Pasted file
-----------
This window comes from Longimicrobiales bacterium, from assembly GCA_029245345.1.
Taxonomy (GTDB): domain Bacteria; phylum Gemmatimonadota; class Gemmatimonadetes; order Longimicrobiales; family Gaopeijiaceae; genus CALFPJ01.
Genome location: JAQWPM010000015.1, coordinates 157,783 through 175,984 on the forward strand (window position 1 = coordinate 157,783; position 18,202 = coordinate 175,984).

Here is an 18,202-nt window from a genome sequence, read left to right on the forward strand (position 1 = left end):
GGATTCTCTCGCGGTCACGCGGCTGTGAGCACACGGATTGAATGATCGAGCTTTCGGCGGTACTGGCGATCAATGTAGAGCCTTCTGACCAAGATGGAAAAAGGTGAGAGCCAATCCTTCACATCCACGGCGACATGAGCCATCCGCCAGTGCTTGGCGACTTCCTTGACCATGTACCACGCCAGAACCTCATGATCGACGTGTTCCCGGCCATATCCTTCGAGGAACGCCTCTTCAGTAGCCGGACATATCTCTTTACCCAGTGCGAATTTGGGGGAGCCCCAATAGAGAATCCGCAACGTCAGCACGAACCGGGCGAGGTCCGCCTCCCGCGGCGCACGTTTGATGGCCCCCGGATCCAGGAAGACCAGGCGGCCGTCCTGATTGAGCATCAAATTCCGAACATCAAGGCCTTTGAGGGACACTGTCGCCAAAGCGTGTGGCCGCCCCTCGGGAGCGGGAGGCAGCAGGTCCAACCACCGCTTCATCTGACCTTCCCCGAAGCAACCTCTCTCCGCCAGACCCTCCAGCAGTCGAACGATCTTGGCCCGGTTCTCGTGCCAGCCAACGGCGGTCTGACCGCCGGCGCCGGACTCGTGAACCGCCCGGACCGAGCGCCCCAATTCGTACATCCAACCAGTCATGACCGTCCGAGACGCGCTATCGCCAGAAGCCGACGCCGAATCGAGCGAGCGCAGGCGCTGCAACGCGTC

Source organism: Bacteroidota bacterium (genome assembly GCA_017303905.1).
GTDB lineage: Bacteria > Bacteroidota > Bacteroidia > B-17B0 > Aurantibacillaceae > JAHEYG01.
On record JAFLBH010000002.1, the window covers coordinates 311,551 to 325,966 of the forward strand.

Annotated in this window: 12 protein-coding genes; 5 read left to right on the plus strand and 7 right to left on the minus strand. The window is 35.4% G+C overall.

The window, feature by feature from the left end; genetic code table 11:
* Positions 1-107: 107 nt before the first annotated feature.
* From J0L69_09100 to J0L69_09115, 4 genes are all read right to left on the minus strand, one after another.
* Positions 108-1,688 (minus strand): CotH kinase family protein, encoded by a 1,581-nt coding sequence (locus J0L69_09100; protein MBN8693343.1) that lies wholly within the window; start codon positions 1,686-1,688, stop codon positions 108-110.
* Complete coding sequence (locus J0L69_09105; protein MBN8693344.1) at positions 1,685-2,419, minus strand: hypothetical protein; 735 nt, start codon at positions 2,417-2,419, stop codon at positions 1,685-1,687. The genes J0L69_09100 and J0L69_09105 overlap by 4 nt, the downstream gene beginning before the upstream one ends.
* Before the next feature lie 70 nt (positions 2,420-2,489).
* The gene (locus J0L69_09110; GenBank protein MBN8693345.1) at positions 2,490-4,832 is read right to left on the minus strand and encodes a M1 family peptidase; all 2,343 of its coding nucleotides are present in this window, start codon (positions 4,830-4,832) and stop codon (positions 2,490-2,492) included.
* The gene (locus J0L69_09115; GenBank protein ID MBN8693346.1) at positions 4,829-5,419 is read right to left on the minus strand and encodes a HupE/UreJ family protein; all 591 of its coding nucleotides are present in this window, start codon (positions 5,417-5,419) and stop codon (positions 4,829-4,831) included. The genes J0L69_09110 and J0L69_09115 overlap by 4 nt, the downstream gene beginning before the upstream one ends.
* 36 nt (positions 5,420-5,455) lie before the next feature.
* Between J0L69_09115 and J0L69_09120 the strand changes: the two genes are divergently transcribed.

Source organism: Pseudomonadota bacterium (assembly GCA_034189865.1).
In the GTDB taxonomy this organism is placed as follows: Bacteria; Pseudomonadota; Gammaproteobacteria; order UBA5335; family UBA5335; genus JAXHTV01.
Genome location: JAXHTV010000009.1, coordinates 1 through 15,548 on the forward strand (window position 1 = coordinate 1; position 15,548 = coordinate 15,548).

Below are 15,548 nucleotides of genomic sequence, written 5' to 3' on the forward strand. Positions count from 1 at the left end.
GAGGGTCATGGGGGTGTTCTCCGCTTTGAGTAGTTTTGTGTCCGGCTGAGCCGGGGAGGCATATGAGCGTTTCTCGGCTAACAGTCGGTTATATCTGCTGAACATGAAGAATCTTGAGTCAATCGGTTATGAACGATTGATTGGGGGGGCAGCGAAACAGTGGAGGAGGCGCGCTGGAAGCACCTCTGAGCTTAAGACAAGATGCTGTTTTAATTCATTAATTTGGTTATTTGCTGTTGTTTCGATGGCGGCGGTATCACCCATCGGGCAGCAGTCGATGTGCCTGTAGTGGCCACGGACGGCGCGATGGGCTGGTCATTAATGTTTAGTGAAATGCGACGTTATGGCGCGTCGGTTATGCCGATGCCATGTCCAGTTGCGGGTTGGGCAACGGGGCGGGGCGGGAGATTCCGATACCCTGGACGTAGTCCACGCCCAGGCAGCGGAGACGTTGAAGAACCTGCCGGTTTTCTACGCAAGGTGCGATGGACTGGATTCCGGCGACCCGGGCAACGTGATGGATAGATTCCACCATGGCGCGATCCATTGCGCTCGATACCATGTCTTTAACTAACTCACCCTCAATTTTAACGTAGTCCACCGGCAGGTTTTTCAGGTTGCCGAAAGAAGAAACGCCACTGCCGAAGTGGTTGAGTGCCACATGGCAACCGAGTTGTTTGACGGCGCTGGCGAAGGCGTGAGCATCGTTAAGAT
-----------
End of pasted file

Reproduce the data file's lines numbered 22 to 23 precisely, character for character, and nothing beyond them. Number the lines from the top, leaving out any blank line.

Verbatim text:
Genome location: JAXHTV010000009.1, coordinates 1 through 15,548 on the forward strand (window position 1 = coordinate 1; position 15,548 = coordinate 15,548).

Below are 15,548 nucleotides of genomic sequence, written 5' to 3' on the forward strand. Positions count from 1 at the left end.